American League: Cleveland Indians (98-56) - First World Series
National League: Brooklyn Robins (93-61) - Second World Series
The Indians entered the 1920 World Series with heavy hearts. In late August, their starting shortstop, Ray Chapman, died after being hit by a pitch in a game. The loss devastated the Indians, for obvious reasons. They eventually replaced Chapman with 21-year-old Joe Sewell, who made his Major League debut that September. Lucky for Cleveland, Sewell was playing the first games of what would turn into a Hall of Fame career, and putting him in the middle of a lineup that already featured living legend Tris Speaker gave them the spark they needed to eke out their first American League pennant.
The World Series had a different flavor to it in 1920 with first-timer Cleveland playing the Brooklyn Robins. It was the first series since 1907 where neither team had won the title previously, so having somebody new to root for must have felt refreshing for fans still reeling from the fixed series of the year before.
What they got was a lot of low scoring games. In the final season before the juiced ball entered the league to capitalize on the popularity of the home run, many of the series games were over early. Brooklyn won two of the first three games in Ebbets Field, and all three games were won by starters throwing complete games backed up by just a couple early runs. No drama. When the series moved to Cleveland, the offense picked up a little bit, with the Indians getting five runs to back up Stan Coveleski's complete game to tie the series.
Then came Game 5, one of the most fascinating games in World Series history. If you look only at the score - Cleveland 8, Brooklyn 1 - you'd think it was the least exciting game the series. But look again. In the first inning, Cleveland's Elmer Smith hit the first grand slam in World Series history. Given the way the series had been going, it seemed like the game was already over. That was especially true when pitcher Jim Bagby added a three-run home run in the bottom of the fourth. Brooklyn started a rally in the top of the fifth, getting the first two guys on base. Then, Brooklyn pitcher Clarence Mitchell hit a soft line drive up the middle that Cleveland second baseman Bill Wambsganss caught near the bag. After touching second and tagging a very surprised Otto Miller running from first, Wambsganss had completed the first unassisted triple play in World Series history. So because of two pitches - Smith's grand slam and Mitchell's soft line drive - Game 5 went down in World Series lore.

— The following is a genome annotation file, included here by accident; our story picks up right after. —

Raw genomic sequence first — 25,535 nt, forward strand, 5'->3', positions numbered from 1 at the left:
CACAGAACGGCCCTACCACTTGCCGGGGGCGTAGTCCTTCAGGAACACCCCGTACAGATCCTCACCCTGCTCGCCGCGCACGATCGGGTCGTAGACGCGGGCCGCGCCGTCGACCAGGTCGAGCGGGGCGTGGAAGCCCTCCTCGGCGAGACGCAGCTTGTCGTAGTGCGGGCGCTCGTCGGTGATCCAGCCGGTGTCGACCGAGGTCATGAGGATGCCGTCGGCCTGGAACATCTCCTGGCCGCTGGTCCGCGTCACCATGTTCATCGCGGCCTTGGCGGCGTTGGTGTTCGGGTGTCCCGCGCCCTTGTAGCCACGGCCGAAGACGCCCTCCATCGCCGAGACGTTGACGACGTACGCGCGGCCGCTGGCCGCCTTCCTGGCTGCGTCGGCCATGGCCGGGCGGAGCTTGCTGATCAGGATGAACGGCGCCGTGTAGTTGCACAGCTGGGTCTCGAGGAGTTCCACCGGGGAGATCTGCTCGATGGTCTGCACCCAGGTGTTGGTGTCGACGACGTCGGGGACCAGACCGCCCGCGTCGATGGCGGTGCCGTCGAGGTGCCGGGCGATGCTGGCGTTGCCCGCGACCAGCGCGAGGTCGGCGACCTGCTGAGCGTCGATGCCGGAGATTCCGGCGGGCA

It also turned the series. Brooklyn salvaged one run late in Game 5, but then they were done scoring for the series. The clincher was won by Coveleski, finishing his third complete game of the series. In fact, the winning pitcher in all seven games threw a complete game.
Game 5. A grand slam and an unassisted triple play in the same game. Yah, I think that's the one.
Coveleski. Three complete games, three victories, two runs allowed. Easy choice.
The first four World Series all featured two teams that had never won the series before. After a long break, the 1920 one was the fifth such series. There wouldn't be another one until 1980.
(Home team shaded; winners in Bold)
I'm ranking all the World Series, from worst to best. Here are the ones I've done so far:
75. 1920 - Cleveland (A) def. Brooklyn (N) 5-2
76. 1945 - Detroit (A) def. Chicago (N) 4-3
77. 1940 - Cincinnati (N) def. Detroit (A) 4-3
78. 2009 - New York (A) def. Philadelphia (N) 4-2
79. 1984 - Detroit (A) def. San Diego (N) 4-1
Simultaneously, I'll rank all the Game 7s. This one doesn't count, though, because although it had a seventh game, it didn't have a Game 7 as we know it, in which the entire season has come down to one game. So it doesn't get on this list.
The ones that have appeared in my countdown so far:
16. 1940: Cincinnati 2, Detroit 1
29. 1965: Los Angeles 2, Minnesota 0
45. 1945: Detroit 9, Chicago 3